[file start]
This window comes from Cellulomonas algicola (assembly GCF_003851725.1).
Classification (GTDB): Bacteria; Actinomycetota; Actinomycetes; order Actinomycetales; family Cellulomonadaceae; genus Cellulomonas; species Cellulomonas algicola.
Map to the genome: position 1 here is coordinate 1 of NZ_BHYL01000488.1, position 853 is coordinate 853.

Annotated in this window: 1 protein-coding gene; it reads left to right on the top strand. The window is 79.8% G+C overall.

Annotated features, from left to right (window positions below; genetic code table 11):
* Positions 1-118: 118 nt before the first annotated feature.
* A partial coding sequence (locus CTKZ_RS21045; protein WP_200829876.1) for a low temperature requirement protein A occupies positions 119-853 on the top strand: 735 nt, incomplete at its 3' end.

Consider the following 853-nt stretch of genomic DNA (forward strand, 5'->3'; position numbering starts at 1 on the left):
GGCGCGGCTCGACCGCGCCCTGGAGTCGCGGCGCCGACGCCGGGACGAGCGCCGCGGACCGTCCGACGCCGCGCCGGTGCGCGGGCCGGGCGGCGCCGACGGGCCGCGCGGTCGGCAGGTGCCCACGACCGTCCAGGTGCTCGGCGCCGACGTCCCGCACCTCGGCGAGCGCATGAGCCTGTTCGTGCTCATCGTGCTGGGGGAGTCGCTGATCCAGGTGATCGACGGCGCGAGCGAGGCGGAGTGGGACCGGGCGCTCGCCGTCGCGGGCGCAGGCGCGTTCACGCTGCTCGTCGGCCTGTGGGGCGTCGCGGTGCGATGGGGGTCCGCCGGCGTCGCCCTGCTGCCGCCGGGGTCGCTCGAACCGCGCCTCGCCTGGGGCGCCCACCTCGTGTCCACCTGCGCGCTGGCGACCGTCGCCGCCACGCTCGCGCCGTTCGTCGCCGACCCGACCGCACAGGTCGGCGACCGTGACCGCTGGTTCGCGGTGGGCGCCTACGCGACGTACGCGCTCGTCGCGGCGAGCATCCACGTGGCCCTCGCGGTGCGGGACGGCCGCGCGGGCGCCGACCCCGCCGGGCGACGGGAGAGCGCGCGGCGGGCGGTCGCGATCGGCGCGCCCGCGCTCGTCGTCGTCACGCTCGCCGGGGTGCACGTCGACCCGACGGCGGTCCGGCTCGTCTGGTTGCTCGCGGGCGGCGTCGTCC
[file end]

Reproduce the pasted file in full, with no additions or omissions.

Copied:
This window comes from Cellulomonas algicola (assembly GCF_003851725.1).
Classification (GTDB): Bacteria; Actinomycetota; Actinomycetes; order Actinomycetales; family Cellulomonadaceae; genus Cellulomonas; species Cellulomonas algicola.
Map to the genome: position 1 here is coordinate 1 of NZ_BHYL01000488.1, position 853 is coordinate 853.

Annotated in this window: 1 protein-coding gene; it reads left to right on the top strand. The window is 79.8% G+C overall.

Annotated features, from left to right (window positions below; genetic code table 11):
* Positions 1-118: 118 nt before the first annotated feature.
* A partial coding sequence (locus CTKZ_RS21045; protein WP_200829876.1) for a low temperature requirement protein A occupies positions 119-853 on the top strand: 735 nt, incomplete at its 3' end.

Consider the following 853-nt stretch of genomic DNA (forward strand, 5'->3'; position numbering starts at 1 on the left):
GGCGCGGCTCGACCGCGCCCTGGAGTCGCGGCGCCGACGCCGGGACGAGCGCCGCGGACCGTCCGACGCCGCGCCGGTGCGCGGGCCGGGCGGCGCCGACGGGCCGCGCGGTCGGCAGGTGCCCACGACCGTCCAGGTGCTCGGCGCCGACGTCCCGCACCTCGGCGAGCGCATGAGCCTGTTCGTGCTCATCGTGCTGGGGGAGTCGCTGATCCAGGTGATCGACGGCGCGAGCGAGGCGGAGTGGGACCGGGCGCTCGCCGTCGCGGGCGCAGGCGCGTTCACGCTGCTCGTCGGCCTGTGGGGCGTCGCGGTGCGATGGGGGTCCGCCGGCGTCGCCCTGCTGCCGCCGGGGTCGCTCGAACCGCGCCTCGCCTGGGGCGCCCACCTCGTGTCCACCTGCGCGCTGGCGACCGTCGCCGCCACGCTCGCGCCGTTCGTCGCCGACCCGACCGCACAGGTCGGCGACCGTGACCGCTGGTTCGCGGTGGGCGCCTACGCGACGTACGCGCTCGTCGCGGCGAGCATCCACGTGGCCCTCGCGGTGCGGGACGGCCGCGCGGGCGCCGACCCCGCCGGGCGACGGGAGAGCGCGCGGCGGGCGGTCGCGATCGGCGCGCCCGCGCTCGTCGTCGTCACGCTCGCCGGGGTGCACGTCGACCCGACGGCGGTCCGGCTCGTCTGGTTGCTCGCGGGCGGCGTCGTCC